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composition, in art
composition, in ancient and medieval law
(1) The construction of a work of art, which is conditioned by the content, character, and intent of the work and which to a large extent determines the perception of the work. Composition is the basic organizing element of an artistic form. Imparting unity and wholeness to a work, it coordinates parts with each other and with the whole. The laws of composition, formed during the process of artistic creation and the aesthetic perception of reality, represent to some extent a reflection and generalization of the lawlike regularities and interrelations of the phenomena of the real world. These lawlike regularities and interrelations are artistically transformed; the degree and character of their transformation and generalization are determined by several factors, including the type of art and the idea and subject matter of the work.
Literary composition is the organization—specifically, the arrangement and interrelation—of the diverse components of a written work. It includes the arrangement and correlation of characters (composition as a system of characters), events and actions (composition of the plot), inserted tales and lyrical digressions (composition of elements outside of the plot), methods of narration (narrative composition proper), and details of setting, behavior, and emotions (composition of details).
There are many devices and methods of composition. Events, commonplace objects, facts, and details that appear in disparate parts of the text may prove to be of artistic significance when taken together. A major aspect of composition is succession, or the order in which components appear in the text. Succession is the temporal organization of a literary work, or the unveiling and unfolding of the artistic content. Composition also includes the mutual correlation of the various facets of literary form (such structural concepts as planes, layers, and levels). Many contemporary theorists use the word “structure” as a synonym for composition.
Representing “an endless labyrinth of couplings” (L. N. Tolstoy, O literature, 1955, p. 156), composition completes the complex unity and wholeness of a work, consummating an artistic form that already is rich in content. “Composition is the disciplining force and organizer of a work. It has the task of making sure that nothing goes astray but becomes part of a whole, fulfilling the aims of the author.... For this reason composition usually has neither logical conclusion and coordination nor simple lifelike succession, although it can parallel it; its aim is to arrange all the pieces in such a way that they come together in a complete expression of the idea” (Teoriia literatury [book 3] 1965, p. 425).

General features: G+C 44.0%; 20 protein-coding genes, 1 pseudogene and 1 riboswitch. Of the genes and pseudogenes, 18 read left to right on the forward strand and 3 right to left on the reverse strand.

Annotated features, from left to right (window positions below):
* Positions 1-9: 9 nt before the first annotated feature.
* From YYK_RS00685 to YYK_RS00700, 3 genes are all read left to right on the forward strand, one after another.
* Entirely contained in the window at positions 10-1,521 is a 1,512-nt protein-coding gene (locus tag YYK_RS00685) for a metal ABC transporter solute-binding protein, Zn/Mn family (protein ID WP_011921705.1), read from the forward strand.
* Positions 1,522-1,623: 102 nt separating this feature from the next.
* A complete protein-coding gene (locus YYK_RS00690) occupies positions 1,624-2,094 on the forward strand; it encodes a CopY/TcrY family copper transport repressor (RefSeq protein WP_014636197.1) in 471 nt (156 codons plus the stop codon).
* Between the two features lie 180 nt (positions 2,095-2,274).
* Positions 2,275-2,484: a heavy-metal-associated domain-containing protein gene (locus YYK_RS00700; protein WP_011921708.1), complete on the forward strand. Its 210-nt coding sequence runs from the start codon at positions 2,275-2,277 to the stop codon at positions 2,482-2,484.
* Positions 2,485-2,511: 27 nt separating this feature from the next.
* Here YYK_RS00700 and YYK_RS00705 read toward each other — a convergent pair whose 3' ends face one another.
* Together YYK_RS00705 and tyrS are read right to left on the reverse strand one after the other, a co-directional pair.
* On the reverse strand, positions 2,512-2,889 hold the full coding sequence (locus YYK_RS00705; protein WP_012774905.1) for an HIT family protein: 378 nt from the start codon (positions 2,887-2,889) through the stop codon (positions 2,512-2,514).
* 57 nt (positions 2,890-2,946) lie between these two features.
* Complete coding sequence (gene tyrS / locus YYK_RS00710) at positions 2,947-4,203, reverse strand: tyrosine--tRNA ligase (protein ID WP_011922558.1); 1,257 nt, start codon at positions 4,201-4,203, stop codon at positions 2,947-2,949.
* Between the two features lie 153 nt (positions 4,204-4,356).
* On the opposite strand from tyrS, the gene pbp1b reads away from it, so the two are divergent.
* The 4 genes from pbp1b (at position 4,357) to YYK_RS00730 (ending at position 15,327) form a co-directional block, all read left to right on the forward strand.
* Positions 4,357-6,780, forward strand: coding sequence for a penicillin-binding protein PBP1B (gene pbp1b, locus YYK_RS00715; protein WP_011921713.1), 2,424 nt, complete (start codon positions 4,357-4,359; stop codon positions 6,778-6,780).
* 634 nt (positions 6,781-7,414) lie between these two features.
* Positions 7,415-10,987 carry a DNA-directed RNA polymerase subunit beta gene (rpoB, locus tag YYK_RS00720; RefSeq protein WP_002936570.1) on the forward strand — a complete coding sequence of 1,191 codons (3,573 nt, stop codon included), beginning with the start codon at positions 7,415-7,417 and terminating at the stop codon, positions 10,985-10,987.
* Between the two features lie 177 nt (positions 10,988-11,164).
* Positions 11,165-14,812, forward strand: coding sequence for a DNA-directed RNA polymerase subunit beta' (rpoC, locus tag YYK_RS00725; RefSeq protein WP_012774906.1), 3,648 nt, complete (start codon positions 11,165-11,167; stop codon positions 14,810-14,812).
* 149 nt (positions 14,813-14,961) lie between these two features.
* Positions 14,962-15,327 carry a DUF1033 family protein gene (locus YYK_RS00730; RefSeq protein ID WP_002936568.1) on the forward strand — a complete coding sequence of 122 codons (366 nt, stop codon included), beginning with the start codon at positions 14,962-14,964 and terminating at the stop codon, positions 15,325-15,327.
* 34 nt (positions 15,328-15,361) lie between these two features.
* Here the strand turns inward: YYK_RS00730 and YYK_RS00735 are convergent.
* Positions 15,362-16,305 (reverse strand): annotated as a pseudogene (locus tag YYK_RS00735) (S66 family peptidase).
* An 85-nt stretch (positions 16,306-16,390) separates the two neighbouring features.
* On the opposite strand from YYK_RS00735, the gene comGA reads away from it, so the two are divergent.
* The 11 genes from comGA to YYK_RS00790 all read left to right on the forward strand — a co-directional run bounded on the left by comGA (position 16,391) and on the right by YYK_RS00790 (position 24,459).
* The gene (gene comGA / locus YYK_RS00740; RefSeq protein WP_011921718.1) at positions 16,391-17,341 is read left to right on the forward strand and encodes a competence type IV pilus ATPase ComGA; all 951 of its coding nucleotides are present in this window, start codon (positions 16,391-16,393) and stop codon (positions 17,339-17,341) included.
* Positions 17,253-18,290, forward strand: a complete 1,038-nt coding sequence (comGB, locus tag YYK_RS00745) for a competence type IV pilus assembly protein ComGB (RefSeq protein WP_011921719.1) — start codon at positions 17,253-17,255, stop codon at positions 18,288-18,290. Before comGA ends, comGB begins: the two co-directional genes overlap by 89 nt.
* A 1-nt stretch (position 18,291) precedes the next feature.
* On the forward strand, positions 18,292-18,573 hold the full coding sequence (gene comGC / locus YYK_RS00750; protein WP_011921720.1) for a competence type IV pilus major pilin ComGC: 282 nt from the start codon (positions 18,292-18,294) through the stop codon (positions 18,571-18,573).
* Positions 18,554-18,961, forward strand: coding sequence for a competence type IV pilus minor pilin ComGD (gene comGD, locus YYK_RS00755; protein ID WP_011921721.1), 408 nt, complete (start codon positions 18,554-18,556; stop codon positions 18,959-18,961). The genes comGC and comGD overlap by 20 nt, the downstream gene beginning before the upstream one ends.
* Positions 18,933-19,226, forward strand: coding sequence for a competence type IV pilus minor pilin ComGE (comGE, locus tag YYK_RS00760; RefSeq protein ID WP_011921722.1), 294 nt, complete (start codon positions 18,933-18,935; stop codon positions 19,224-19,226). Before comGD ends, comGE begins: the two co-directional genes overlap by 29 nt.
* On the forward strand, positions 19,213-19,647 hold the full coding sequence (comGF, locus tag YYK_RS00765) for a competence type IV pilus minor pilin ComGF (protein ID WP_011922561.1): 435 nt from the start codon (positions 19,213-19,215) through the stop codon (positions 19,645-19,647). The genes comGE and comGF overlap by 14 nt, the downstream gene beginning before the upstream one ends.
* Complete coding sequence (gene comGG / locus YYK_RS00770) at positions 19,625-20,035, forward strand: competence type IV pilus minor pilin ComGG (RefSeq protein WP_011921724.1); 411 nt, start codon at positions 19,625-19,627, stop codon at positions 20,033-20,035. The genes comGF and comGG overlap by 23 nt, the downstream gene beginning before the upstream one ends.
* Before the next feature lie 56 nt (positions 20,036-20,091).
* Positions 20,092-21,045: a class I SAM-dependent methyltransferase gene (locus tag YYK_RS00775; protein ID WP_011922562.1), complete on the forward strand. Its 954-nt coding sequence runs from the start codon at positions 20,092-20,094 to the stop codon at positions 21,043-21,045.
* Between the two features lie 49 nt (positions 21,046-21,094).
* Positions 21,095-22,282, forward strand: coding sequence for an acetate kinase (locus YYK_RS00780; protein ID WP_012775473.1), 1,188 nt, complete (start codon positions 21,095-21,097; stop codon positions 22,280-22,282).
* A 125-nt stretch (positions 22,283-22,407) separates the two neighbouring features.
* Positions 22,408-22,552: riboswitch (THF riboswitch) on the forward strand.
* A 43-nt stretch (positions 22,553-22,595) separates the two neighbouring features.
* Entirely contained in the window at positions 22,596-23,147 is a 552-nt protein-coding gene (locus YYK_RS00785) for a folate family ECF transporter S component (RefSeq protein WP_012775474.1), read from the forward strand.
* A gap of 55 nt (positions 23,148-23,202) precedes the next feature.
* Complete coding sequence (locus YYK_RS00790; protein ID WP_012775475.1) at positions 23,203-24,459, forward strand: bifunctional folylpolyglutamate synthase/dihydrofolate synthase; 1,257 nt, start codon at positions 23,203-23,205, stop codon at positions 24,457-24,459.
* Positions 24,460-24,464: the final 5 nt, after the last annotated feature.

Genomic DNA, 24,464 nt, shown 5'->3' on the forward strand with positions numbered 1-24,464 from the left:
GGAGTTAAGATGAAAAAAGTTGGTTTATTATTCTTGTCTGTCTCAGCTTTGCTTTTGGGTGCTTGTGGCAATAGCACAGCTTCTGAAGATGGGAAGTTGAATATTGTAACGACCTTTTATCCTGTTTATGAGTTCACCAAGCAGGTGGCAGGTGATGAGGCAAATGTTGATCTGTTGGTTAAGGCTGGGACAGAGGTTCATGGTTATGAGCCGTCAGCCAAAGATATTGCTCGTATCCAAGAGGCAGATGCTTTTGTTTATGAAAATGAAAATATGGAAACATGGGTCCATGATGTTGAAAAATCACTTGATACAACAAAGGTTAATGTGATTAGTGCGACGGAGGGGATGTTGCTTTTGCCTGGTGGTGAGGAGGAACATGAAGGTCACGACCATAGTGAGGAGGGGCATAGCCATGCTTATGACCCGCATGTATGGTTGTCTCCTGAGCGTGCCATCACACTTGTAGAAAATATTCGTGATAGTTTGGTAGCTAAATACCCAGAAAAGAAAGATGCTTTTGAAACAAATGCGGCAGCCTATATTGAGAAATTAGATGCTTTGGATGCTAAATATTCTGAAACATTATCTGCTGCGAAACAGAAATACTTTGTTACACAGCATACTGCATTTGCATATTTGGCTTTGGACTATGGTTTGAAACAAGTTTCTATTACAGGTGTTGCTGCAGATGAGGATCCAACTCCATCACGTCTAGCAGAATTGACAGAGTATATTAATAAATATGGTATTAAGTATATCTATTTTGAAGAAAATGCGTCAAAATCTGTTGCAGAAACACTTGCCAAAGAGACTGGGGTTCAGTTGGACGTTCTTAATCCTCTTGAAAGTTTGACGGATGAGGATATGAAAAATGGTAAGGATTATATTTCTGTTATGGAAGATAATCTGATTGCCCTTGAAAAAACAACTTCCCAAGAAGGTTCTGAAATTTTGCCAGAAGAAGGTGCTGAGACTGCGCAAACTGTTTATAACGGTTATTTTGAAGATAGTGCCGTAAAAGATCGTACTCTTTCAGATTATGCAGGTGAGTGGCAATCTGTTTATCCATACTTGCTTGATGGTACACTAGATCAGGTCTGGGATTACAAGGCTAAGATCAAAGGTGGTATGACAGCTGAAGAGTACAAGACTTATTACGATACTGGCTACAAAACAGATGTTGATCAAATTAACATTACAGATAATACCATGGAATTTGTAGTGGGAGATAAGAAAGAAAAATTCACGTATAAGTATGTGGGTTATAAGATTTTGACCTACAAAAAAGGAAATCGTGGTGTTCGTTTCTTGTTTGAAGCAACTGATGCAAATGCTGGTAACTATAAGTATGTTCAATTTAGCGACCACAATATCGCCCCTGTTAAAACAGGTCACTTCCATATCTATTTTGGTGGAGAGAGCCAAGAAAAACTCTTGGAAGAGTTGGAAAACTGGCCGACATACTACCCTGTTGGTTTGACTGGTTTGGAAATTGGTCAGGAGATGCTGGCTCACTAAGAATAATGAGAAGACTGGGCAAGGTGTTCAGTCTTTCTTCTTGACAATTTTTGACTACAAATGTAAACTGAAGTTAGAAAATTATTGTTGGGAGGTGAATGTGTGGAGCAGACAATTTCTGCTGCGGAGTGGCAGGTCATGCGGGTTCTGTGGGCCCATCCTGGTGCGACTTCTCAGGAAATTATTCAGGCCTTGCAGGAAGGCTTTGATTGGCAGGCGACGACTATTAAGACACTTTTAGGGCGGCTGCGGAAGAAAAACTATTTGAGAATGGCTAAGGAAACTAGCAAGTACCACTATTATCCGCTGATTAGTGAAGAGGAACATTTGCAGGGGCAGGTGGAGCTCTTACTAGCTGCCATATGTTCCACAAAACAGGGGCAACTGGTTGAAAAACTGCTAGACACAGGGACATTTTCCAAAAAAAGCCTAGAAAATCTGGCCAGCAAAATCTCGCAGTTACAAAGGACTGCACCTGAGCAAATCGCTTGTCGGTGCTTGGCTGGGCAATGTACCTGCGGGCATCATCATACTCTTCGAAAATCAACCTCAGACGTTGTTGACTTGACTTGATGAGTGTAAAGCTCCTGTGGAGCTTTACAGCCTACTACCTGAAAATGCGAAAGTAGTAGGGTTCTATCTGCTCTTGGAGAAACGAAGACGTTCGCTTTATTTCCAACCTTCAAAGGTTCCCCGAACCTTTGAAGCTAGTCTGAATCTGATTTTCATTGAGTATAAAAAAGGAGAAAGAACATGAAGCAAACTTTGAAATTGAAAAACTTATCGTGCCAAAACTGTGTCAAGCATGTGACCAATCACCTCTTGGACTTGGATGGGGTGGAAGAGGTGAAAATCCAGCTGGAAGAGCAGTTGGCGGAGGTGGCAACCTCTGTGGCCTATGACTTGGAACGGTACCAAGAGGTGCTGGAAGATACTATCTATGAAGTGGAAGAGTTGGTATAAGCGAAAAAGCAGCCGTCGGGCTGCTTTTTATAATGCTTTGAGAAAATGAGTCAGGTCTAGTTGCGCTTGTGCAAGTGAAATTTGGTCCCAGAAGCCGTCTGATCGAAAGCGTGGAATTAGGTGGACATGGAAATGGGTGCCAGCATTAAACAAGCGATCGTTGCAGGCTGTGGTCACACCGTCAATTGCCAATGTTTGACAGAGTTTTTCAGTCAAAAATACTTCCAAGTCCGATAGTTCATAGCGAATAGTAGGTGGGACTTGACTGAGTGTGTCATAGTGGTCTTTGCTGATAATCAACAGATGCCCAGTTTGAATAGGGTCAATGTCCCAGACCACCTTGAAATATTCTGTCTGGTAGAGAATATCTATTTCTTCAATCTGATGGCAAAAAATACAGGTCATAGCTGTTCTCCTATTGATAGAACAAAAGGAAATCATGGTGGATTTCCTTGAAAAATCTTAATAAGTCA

Every work combines general methods of composition that are typical of a particular kind, genre, or tendency with individual methods peculiar to a particular writer or work. Examples of general methods of composition are thrice-repeated motifs in folk tales, recognition and aposiopesis in adventure stories, the rigid strophic form of the sonnet, and slow development in the epic and drama. An example of a method peculiar to an individual writer occurs in L. N. Tolstoy’s Hadji Murad, in which the major principle in the composition of characters is polarity, including the ostensible polarity between Nicholas I and Shamil.
In the contemporary study of literature the use of the term “composition” is more limited. In this sense an individual segment of a text functions as an element of composition, in which a particular method of representation is used, such as ongoing narration, descriptive passages, characterization, dialogue, or lyric digression. The most basic elements of composition combine to form more complex components (complete portrait sketches, descriptions of emotional states, and recollections of conversations). In an epic or drama the scene is an even more important and independent component. In the epic it may consist of several forms of representation (description, narration, or monologue). A portrait, landscape, or interior may be included in the scene; however, throughout its entire course one perspective is maintained and a definite point of view is upheld (the author’s, a character’s, or an outside narrator’s). Each scene may be presented as seen solely through the eyes of a particular person. Thus, composition comprises the combination, interaction, and unity of the forms of narration and definite points of view.
Composition of poetry, particularly of lyrical verse, is unique. It is distinguished by strict proportionality and interaction of the rhythmical and metrical units (foot, line, and stanza), syntax and intonations, and the elements that directly convey meaning (themes, motifs, and images).
In 20th-century literature, composition has become especially important. This new importance was reflected in the emergence of the montage, which was initially introduced in motion pictures and later was used in theater and literature.